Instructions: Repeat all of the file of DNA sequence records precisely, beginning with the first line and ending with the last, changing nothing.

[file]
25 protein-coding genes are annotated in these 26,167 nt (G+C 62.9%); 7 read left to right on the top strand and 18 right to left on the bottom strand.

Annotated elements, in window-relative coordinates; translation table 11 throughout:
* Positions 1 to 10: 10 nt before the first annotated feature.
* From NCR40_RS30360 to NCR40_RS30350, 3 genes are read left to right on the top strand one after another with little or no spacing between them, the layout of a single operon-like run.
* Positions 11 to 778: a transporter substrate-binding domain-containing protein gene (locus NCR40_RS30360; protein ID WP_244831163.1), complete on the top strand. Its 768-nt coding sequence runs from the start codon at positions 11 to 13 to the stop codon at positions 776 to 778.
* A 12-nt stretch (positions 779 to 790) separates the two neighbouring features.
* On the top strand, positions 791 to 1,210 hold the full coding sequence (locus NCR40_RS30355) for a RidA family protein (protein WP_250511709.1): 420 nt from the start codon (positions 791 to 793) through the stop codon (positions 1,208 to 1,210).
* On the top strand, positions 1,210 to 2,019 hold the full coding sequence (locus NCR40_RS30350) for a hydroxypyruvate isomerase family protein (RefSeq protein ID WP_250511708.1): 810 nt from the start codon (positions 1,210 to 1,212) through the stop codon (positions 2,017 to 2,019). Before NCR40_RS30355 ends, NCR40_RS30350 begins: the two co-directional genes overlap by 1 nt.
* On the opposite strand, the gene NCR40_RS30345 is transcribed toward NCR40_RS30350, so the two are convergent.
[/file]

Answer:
25 protein-coding genes are annotated in these 26,167 nt (G+C 62.9%); 7 read left to right on the top strand and 18 right to left on the bottom strand.

Annotated elements, in window-relative coordinates; translation table 11 throughout:
* Positions 1 to 10: 10 nt before the first annotated feature.
* From NCR40_RS30360 to NCR40_RS30350, 3 genes are read left to right on the top strand one after another with little or no spacing between them, the layout of a single operon-like run.
* Positions 11 to 778: a transporter substrate-binding domain-containing protein gene (locus NCR40_RS30360; protein ID WP_244831163.1), complete on the top strand. Its 768-nt coding sequence runs from the start codon at positions 11 to 13 to the stop codon at positions 776 to 778.
* A 12-nt stretch (positions 779 to 790) separates the two neighbouring features.
* On the top strand, positions 791 to 1,210 hold the full coding sequence (locus NCR40_RS30355) for a RidA family protein (protein WP_250511709.1): 420 nt from the start codon (positions 791 to 793) through the stop codon (positions 1,208 to 1,210).
* On the top strand, positions 1,210 to 2,019 hold the full coding sequence (locus NCR40_RS30350) for a hydroxypyruvate isomerase family protein (RefSeq protein ID WP_250511708.1): 810 nt from the start codon (positions 1,210 to 1,212) through the stop codon (positions 2,017 to 2,019). Before NCR40_RS30355 ends, NCR40_RS30350 begins: the two co-directional genes overlap by 1 nt.
* On the opposite strand, the gene NCR40_RS30345 is transcribed toward NCR40_RS30350, so the two are convergent.